By McKenzie Jackson, California Black Media
On Election Day, Golden State voters emphatically rebuked the sports gambling initiatives on the ballot.
With 67% of the ballots counted at press time, according to the Associated Press (AP), 83.31% or 5,628,855 California voters voted against Proposition 27, which would have legalized online sports gambling. The initiative was backed by gamblingindustry titans Bally’s, BetMGM, DraftKings, Fanatics, FanDuel, PENN Entertainment, and WynnBet.
Prop 27 was the second least successful ballot measure in the last 30 years, based on the percentage of yes votes. Nearly 17% or 1,127,983 voters marked “yes.”
Prop 27 was opposed by over 50 of California’s Native American tribes who said Internet sports wagering would harm gambling business at tribal casinos statewide.
Greg Sarri, chairman of the Federated Indians of the Graton Rancheria Tribe in the Bay Area, a member of the Coalition for Safe Responsible Gambling, No on Prop 27, said the No on 27 campaign is thankful voters stood with state Indian tribes and downed the proposition supported by the gambling companies.
“Today’s vote is a show of support for tribal self-reliance and a total rejection of corporate greed,” Sarris said in an election night statement.
Anthony Roberts, Tribal Chairman of the Yocha Dehe Wintun Nation in northern California, said No on 27’s polling before the Nov. 8 election revealed Californians do not support online sports betting.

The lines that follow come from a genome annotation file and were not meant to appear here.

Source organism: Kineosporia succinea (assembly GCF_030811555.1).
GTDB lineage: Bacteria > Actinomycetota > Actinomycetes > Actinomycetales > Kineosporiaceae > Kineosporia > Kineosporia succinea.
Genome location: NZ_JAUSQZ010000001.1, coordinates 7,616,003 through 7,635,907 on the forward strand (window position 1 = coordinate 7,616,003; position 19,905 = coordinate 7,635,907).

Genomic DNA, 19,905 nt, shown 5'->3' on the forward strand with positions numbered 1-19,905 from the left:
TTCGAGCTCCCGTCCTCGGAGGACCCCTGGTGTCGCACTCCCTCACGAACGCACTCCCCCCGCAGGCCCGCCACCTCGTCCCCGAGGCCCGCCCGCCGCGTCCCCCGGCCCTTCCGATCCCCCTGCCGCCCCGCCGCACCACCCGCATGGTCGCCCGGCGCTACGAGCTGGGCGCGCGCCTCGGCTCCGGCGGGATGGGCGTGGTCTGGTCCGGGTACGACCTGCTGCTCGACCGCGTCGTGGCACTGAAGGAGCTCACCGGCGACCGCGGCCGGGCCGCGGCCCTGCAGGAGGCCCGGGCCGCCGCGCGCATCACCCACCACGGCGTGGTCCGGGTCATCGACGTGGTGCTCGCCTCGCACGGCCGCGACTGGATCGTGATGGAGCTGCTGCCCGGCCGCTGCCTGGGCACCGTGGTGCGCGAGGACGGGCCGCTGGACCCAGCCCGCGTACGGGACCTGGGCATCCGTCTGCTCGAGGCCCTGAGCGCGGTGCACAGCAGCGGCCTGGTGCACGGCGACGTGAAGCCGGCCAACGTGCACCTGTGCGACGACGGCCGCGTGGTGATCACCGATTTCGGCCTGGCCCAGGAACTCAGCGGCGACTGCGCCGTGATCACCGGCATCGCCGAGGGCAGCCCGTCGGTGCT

“Voters have real and significant concerns about turning every cellphone, laptop, and tablet into a gambling device,” Roberts said, “and the resulting addiction, and exposure to children.”
Another sports wagering measure – this one supported by dozens of Indian tribes — was also smacked down.
Proposition 26 would have legalized sports betting at tribal casinos and allowed them to offer craps and roulette. According to the AP though, 69.71% or 4,665,484 voters marked “no” on their ballot to the question of whether they supported the initiative, while 30.39% or 2,036,734 Californians marked “yes.”
Santa Monica voter Clint Thompson, 39, doesn’t gamble but voted in favor of Prop 26 and opposed Prop 27.
“I wanted the tribes to keep money,” Thompson said. “I feel like it’s hard for them to make money. Any possible hustle they can do on tribal lands, they should have it.”
The runup to Election Day saw advertisements for and against both of the propositions overwhelm the airwaves and digital platforms. The campaigns combined waged the most expensive ballot measure contest in U.S. history — spending nearly half a billion dollars.
Both campaigns sought support from various individuals and entities across California. Many civil rights organizations, including the Baptist Ministers Conference of Los Angeles and Southern California, the Black Business Association, California Hawaii State Conference of the NAACP, and the California African American Chamber of Commerce supported Prop 26.
Voter rejection of the gambling initiatives leaves the largest market in America, California, out of reach to legal sports betting.
Nathan Click, the Prop 27 campaign spokesperson, told media the coalition knew passing Prop 27 would be an uphill battle, but they remain committed to it.
“This campaign has underscored our resolve to see California follow more than half the country in legalizing safe and responsible online sports betting,” Click said.